What Do We Have in Common with Common Core?By Ari L. Noonan @ 8:00 AM January 29, 2014
If the trouble with common sense is that it ain’t common, as an old man said a century ago, the same might be judged of the uncompromising complexities of the new Common Core curriculum, which is slightly complicated, decidedly uncommon.
Were dense-at-a-glance Common Core methods truly common, or pedestrian, would it be necessary for the School District to sponsor a series of parent forums, traveling from campus to campus with different foci at each stop?
The Common Core traveling party, headed by the remarkably clear thinking Asst. Supt. Dr. Katie Krumpe, made a 60-minute pit stop late yesterday afternoon at Farragut Elementary.
After noting that a principal motivating factor behind this nationwide change was to establish commonality, uniformity, in public education from state to state, Dr. Krumpe said the chief change in mathematics, yesterday’s theme, will be for students to understand why they reached a certain answer. Why, she said, trumps how a student reached the solution or even his actual solution.
Now that Common Core has become her constant companion in teaching the method to others, Dr. Krumpe said, “my new favorite word is justify.”
Why did the student attain a certain answer? He must justify his response.
The idea is to create more rounded, better informed students.
Where Is the Chairman?
No need to mention that just after 4:30, Farragut staffers industriously were unfolding and decorating a series of rectangular tables strung across the front of the cafetorium, accompanied by 13 folding chairs and half as many microphones (6½?). This strategic placement of furniture is noted because the chairs, the tables and the mikes went noticeably unused. Important and less important parent personalities took their seats among a packed audience that was both curious and eager. School Board members melted into the crowd.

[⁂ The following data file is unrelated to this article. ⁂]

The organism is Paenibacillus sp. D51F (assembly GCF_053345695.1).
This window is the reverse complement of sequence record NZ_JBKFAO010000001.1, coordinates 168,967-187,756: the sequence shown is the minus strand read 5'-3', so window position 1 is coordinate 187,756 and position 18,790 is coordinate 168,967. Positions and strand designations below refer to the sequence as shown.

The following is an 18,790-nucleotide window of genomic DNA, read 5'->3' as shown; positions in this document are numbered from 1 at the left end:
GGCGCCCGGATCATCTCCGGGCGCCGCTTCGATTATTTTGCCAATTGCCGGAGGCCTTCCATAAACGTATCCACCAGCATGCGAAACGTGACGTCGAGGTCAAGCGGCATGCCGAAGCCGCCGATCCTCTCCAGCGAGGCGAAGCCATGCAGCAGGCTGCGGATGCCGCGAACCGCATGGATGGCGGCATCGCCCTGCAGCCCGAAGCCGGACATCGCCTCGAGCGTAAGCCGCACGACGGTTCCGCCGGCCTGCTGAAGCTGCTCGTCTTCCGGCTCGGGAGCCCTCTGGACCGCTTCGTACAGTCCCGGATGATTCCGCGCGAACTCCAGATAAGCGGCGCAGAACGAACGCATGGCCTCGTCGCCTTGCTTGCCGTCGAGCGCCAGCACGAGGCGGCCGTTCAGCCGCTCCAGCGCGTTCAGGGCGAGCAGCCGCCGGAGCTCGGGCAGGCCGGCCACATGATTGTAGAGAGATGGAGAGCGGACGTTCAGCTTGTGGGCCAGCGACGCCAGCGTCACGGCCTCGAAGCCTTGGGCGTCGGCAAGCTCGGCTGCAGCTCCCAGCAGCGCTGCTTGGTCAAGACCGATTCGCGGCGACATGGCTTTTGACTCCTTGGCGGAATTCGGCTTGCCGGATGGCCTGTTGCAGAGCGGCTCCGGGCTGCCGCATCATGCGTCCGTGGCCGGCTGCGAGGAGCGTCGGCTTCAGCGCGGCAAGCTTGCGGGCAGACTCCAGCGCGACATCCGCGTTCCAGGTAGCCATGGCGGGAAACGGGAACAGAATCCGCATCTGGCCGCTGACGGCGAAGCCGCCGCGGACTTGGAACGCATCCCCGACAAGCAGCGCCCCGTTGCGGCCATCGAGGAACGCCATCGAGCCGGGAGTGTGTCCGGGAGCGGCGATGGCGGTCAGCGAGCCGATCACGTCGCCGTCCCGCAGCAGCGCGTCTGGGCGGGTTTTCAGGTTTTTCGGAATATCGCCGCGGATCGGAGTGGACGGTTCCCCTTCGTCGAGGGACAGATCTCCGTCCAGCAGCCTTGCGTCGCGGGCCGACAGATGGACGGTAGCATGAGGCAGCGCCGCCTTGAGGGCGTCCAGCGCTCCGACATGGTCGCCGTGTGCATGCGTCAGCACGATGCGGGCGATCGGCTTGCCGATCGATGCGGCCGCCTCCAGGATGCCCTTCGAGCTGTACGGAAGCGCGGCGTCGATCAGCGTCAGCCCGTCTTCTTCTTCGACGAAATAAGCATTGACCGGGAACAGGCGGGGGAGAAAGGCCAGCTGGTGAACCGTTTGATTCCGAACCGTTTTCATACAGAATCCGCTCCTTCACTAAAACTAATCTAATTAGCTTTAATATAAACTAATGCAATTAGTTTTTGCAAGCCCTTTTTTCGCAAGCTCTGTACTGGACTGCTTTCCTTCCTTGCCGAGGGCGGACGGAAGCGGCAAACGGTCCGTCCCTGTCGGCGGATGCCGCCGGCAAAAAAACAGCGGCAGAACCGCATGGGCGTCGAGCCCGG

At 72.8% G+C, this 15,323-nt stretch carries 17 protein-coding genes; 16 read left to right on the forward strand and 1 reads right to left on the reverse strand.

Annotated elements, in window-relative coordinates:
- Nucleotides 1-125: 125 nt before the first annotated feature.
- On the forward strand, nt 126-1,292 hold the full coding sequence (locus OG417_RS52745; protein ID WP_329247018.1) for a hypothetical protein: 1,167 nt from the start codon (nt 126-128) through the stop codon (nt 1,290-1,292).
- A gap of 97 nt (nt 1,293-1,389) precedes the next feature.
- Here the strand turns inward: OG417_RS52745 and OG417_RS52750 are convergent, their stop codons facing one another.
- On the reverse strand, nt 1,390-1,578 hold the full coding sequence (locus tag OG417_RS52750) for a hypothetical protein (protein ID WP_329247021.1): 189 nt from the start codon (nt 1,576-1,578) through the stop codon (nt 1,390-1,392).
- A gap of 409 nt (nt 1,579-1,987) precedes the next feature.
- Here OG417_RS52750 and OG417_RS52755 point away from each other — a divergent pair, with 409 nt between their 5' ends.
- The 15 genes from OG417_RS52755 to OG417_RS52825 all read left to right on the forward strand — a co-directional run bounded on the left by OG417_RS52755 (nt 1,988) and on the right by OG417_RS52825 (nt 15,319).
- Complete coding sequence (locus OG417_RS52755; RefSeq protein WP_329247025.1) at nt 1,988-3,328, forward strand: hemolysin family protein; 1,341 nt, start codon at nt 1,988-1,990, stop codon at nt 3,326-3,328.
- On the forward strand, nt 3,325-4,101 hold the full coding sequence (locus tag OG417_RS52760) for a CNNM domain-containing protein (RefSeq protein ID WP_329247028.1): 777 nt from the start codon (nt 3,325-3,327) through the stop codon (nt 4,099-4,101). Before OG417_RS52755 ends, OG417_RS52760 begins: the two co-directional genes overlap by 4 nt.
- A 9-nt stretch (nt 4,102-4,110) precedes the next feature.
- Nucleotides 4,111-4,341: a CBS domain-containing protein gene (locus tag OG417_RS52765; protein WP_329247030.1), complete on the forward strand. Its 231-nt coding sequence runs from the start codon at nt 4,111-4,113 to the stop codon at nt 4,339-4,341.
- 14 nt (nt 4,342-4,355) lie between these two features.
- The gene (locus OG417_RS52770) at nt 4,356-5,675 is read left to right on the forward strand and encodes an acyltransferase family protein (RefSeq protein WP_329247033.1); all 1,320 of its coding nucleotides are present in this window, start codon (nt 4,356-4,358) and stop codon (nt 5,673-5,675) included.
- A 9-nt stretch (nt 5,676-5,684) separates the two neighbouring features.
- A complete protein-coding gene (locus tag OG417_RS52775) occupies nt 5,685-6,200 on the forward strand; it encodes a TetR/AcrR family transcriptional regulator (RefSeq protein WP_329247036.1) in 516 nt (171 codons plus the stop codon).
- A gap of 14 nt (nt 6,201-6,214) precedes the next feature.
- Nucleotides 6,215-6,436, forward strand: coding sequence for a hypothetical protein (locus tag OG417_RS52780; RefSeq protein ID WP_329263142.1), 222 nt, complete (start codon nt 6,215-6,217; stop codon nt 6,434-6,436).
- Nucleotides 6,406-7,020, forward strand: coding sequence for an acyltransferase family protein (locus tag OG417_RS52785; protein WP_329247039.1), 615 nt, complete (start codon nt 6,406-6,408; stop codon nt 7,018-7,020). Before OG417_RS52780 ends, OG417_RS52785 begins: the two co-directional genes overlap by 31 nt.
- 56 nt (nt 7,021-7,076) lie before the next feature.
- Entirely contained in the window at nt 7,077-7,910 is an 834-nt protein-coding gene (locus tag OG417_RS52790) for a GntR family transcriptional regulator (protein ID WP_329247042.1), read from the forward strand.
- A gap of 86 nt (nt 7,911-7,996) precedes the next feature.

Having previously delineated the newness that will surround the teaching and learning of English and language arts, beginning in September, yesterday’s spotlight shined on math.
In addition to a 10-page handout called “Key Points in Mathematics,” the more adventurous audience members were offered blank paper and pencils to test their own long latent math skills.
Dr. Krumpe proved an adept teacher at handling an audience with dubious math skills but throbbing with parental curiosity about what awaits their children when the new term begins.
When Dr. Krumpe offered the parents a series of immensely resistible brain-twisters, it was not as if Supt. Dave LaRose needed to make an emergency call for a fresh supply of pencils with generous erasers. This was not a leftover “Dancing with the Stars” audience where members cheered wildly for certain solutions.
There was little doubt educators chose wisely when they decided to start Common Core with the students who can show the methodology to their parents instead of the other way.